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Facebook Is Now Working On Its Own Digital Assistant Called M 56

Mark Wilson writes: Sounding like a character from a James Bond movie, M is Facebook's personal digital assistant. Ready to compete with the likes of Cortana, M will live inside Facebook Messenger and take artificial intelligence a step further. Rather than just helping you to find information or create calendar entries, M will actually perform tasks on your behalf.

Once up and running, M will be able to book restaurants for you, purchase shopping, and more. It will also be possible to use the service to ask for advice — such as looking for somewhere to visit nearby, or gift suggestions — and Facebook says the AI behind M is "trained and supervised by people".

Comment Re:It's a little late folks.... (Score 1) 313

A modern naval mine, for instance, is deployed and waits for an activation to autonomously engage targets. Does that meet your criteria?

While there is some room to nitpick his examples, they're largely relevant despite your dismissal of them -- and that's part of the problem. For example, an autonomous homing artillery shell might not fit your definition as it requires human interaction to initially deploy it, but once deployed, it chooses its own targets. The same is true for many other potential uses of autonomous weapon systems, but you seem hung up on novel new usages or extended periods between deployment and effect.

At best, the autonomous/non-autonomous weapon line is a blurred smudge on the road in our collective past. I'll agree that there's a larger potential for wider use going forward, but these tools are not new.

Comment Lunar Space Elevator (Score 4, Funny) 48

I do not see any reason to build a space elevator on Earth, Luna, Mars or anywhere else, because I believe (hope) we will soon see the emergence of antigravity a.k.a. gravity propulsion technology.

I wish he had led with that one and saved me 5 minutes.

Comment Re:Brilliant (Score 1) 84

I get the intent, but I'm going to submit that what people living in HUD housing need is NOT a better porn/tv/streaming bandwidth to their home. *NOBODY* needs gigabit fiber access to do their homework online.

Or you could read TFA and see that it's a 5Mbps down/1Mbps up connection.

Comment Re:Free Speech vs. Vigilantism (Score 1) 210

I agree that in a well-functioning review marketplace a single reviewer (good or bad) should become lost in the noise. That's not what the plaintiff in this case is alleging though -- they're alleging that one person conspired to place eight different negative and fraudulent reviews in an attempt to circumvent said well-functioning review marketplace. Without additional information, this suit may have been placed to avert new negative and fraudulent reviews from being placed.

Random aside: the suit mentions DOES 1 through 10 but contains only 8 allegations.

Comment Re:Hey Bennett, (Score 2) 182

I don't often comment. Colour me part of the silent somethingority on pretty much everything slashdot-related. Take that as you will.

But I'd like you to be clear: your position is that your 'representative sampling of smart people' (selection bias, much?) is a better judge than the 'crowd of Internet commenters' (who are also your desired readership), and thus if your 'smart' sample approves of your opinions, then you must believe your readership is just a bunch of club-swinging neanderthals who aren't erudite enough to appreciate your drivel and thus need your guiding light to navigate the darkness? Am I getting that right?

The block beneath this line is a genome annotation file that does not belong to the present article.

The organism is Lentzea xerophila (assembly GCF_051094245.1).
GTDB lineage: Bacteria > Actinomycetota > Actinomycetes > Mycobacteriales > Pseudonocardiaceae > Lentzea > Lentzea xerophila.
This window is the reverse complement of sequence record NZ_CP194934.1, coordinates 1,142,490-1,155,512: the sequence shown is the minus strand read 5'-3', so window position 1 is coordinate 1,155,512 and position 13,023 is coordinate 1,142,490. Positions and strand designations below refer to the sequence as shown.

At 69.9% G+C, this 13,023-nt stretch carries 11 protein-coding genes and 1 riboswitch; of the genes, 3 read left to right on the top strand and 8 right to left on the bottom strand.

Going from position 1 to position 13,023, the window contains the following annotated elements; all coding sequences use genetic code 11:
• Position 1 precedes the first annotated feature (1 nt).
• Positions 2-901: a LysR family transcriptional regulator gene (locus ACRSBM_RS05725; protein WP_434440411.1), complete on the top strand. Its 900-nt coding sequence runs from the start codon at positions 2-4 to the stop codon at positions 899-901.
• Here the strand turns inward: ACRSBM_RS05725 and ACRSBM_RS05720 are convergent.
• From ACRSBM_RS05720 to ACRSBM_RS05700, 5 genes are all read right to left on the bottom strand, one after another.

Comment It's not just about collaboration or economics (Score 2) 205

Don't confuse the issue by pretending it's all about collaboration and economics of software. It doesn't make sense to try to shoehorn my software idea into an existing framework exclusively due to price and availability. Just because there's a square peg available for free doesn't mean that it'll fit a round problem, even if a square solution may take longer.

I predominately work in computational analysis and have spent a significant portion of my career trying to figure out physical problems (first in video games and now in engineering analysis), particularly in the finite element/CFD domain. That makes OpenFOAM is a classic example for me -- it's the benchmark for open source CFD analysis. But I'm still employed at an engineering firm developing our own numerical analysis tools.

OpenFOAM is quite good at a very small subset of what it claims to do, but it doesn't do *everything* well. Unfortunately, the framework is sufficiently mature at this point that trying to fork it and address those flaws would be a colossal undertaking. This means that for many toolsets, starting from the ground up is simply a more attractive alternative. Could we reuse a few elements deep in the integrators? Maybe, but those would come with their own baggage.

Comment Dell is a privately held company. (Score 2) 173

Announcements from executive leadership to ownership are made via boardroom table, not to reporters.

If you want to make an argument that Dell's 'announcement' was made to Dell customers or partners, you might be able to make a case. But the thought that they're 'announcing' this to rally support of shareholders is laughable.

Comment Re:Are programmers really this naive? (Score 1) 465

There's a wide gulf between what they could have reasonably expected and what they received once on set. In what universe do you reside that makes questions like "Do you think the teams with women on them are at a disadvantage?" acceptable? Even if it's to generate 'value for their investment.'

"Don't tell me I'm burning the candle at both ends -- tell me where to get more wax!!"

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